Educational Psychology

Skip to main content

Oral preliminary examination

The oral preliminary examination is taken after you have successfully satisfied the written prelim requirements and completed the majority of the courses listed on the doctoral program. "Majority of courses completed" is defined neither by the Graduate School nor the Educational Psychology Program, since you and your adviser are in the best position to determine when you are ready for the oral prelim exam. In general, the examination focuses on: (a) the oral prelim paper and (b) the courses listed on your Program form, including the minor or supporting field.

The oral prelim paper must integrate the literature in a proposed research area. In many cases, it will be the basis of the Literature Review chapter in the dissertation. (However, the paper should not include a specific research plan for your dissertation.) You select the topic and range of coverage of the oral prelim paper with the approval of your adviser. The intent of the paper is to integrate the literature in a specified area of research. The paper is modeled on those integrative reviews found in Educational Psychology Review, the Review of Educational Research, or Psychological Bulletin. Conceptually, the paper coherently identifies major issues in the area chosen; it is guided by ideas and uses information selectively and critically with respect to those ideas; and reflects methodological sophistication in the description of research strategies and results. The paper is neither a mindless listing of studies in excessive detail, nor a widely speculative paper with any evidence offered in support of argument.

The length and content of the oral prelim paper will generally be 30-40 double-spaced pages (excluding title page, abstract, references, figures, and tables).

Once the adviser approves, the oral prelim paper is distributed to the student's Examining Committee for review. The paper should be distributed at least two weeks before the exam. The Examining Committee consists of at least three faculty members from the major (at least two of whom are faculty members in the PsyF program) and one faculty member on the graduate faculty with an appointment outside the Department of Educational Psychology. Students may not use Department of Educational Psychology faculty members with joint graduate school appointments or external affiliations to fulfill the external membership requirement on graduate committees. Committee members are identified when the Graduate Degree Plan is filed; typically, the faculty serving on a student's Examining Committee for their preliminary oral also serve on their doctoral committee.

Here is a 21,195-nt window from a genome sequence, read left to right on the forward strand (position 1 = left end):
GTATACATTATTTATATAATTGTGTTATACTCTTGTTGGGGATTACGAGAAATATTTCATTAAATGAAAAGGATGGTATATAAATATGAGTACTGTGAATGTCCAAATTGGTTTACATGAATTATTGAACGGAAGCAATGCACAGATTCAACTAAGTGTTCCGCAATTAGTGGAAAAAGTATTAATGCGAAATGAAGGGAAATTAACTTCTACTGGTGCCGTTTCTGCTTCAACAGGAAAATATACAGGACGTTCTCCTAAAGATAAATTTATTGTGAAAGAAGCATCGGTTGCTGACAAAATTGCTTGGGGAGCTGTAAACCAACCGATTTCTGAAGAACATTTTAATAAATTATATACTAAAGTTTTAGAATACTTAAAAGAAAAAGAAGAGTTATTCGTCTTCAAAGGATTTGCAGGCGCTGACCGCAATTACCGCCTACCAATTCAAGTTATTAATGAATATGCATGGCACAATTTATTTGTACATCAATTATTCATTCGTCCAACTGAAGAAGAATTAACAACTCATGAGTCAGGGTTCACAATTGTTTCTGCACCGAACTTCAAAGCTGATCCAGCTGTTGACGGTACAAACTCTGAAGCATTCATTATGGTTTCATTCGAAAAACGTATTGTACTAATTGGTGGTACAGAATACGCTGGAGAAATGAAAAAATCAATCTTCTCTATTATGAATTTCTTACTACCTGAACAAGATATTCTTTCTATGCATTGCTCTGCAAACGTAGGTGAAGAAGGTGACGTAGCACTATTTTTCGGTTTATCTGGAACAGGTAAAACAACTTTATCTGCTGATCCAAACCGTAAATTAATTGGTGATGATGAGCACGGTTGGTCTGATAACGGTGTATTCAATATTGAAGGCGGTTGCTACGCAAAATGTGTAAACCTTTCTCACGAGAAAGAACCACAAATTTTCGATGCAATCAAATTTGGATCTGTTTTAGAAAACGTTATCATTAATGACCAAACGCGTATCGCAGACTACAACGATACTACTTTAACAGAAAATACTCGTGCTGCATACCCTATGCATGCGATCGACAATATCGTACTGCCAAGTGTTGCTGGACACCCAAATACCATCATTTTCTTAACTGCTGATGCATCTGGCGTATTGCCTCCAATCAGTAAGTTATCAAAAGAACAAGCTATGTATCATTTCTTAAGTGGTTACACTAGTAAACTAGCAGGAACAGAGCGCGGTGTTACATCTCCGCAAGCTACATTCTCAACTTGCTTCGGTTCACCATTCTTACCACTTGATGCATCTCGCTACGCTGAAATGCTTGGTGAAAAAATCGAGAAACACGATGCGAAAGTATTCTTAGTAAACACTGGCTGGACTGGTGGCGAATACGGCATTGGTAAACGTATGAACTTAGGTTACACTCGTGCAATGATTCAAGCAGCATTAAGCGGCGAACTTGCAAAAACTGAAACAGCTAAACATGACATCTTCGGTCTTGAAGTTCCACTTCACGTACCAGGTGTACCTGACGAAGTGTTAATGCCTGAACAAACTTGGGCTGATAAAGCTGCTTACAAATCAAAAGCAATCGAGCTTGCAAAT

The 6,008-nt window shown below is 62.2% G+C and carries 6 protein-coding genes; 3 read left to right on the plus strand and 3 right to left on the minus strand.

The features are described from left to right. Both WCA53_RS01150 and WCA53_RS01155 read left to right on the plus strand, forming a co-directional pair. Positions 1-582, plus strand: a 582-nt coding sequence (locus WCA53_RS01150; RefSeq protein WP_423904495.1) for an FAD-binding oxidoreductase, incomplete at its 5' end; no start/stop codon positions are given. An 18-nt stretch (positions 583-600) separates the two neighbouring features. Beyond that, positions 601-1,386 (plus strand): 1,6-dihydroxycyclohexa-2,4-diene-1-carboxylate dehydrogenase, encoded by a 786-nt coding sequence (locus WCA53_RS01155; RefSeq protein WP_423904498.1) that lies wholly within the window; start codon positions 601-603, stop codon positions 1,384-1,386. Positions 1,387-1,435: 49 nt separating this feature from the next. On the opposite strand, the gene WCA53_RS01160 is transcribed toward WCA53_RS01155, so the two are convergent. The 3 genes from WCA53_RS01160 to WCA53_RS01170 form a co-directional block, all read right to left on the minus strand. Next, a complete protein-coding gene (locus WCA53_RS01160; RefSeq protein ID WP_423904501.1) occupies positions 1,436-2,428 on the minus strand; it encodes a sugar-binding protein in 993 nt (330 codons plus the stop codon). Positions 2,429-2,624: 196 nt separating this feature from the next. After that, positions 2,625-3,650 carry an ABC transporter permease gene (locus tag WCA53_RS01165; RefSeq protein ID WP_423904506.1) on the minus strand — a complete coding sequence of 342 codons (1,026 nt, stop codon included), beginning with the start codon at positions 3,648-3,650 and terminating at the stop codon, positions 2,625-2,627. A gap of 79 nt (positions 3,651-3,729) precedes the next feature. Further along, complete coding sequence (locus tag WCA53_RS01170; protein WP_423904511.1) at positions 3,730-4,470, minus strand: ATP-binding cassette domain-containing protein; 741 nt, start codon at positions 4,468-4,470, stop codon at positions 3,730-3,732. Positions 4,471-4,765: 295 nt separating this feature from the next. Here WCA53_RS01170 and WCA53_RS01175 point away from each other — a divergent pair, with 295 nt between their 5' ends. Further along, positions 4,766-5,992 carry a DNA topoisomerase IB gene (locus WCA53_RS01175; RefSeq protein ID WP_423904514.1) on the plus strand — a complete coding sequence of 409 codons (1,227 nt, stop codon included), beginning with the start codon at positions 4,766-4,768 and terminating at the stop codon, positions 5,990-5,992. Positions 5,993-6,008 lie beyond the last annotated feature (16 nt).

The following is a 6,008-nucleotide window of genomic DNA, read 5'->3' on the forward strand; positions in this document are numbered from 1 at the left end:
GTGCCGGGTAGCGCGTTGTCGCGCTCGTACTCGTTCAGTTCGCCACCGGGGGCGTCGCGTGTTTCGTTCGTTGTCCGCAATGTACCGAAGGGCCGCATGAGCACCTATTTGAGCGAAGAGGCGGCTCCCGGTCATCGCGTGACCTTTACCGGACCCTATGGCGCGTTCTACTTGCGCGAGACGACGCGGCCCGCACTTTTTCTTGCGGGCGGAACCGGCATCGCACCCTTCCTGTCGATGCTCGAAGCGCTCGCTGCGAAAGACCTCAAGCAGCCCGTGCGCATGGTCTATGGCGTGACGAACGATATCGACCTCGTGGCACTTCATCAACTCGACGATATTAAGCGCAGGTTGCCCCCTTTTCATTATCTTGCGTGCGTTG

Note: If it becomes necessary to change the composition of your committee, you must obtain signature (or e-mail) approval from the new member(s) to be assigned. Send the form to the DGS assistant, who will officially notify the Graduate School of the requested change. As a courtesy, be sure to notify the member(s) to be replaced.

There is no specified date within the academic year when the oral prelim exam is to be taken. Plan to take it when:

  1. you feel prepared to be examined on the course content listed on your Graduate Degree Plan;
  2. you have successfully completed the written prelim requirements by your program area;
  3. you have prepared the oral prelim paper; and,
  4. your committee members are available. The oral prelim exam is valid only if all assigned committee members are present at that examination.

The oral prelim may not be held during the summer (unless the members of the assigned committee agree to assemble without substitution).

The oral prelim exam must be scheduled with the Graduate School (in 316 Johnston) at least one week prior to the exam, after the following conditions are met:

  1. The Graduate Degree Plan has been approved by the Graduate School.
  2. The Preliminary Written Examination Report: Doctoral Degree is approved by the director of graduate studies and recorded by the Graduate School.

Successful completion of the oral prelim exam qualifies you as a "doctoral candidate." This allows you to begin work on your dissertation, register for thesis credits, and begin to work on your prospectus.

Students who fail the oral prelim exam have one additional opportunity to retake the exam. Additionally, prior to a scheduling of a retake, you may be required to substantially revise the original oral prelim paper or may be required to write a new paper.

Additional information on the preliminary oral examination can be found on the Graduate Education Catalog and in the Educational Psychology Graduate Program Handbook.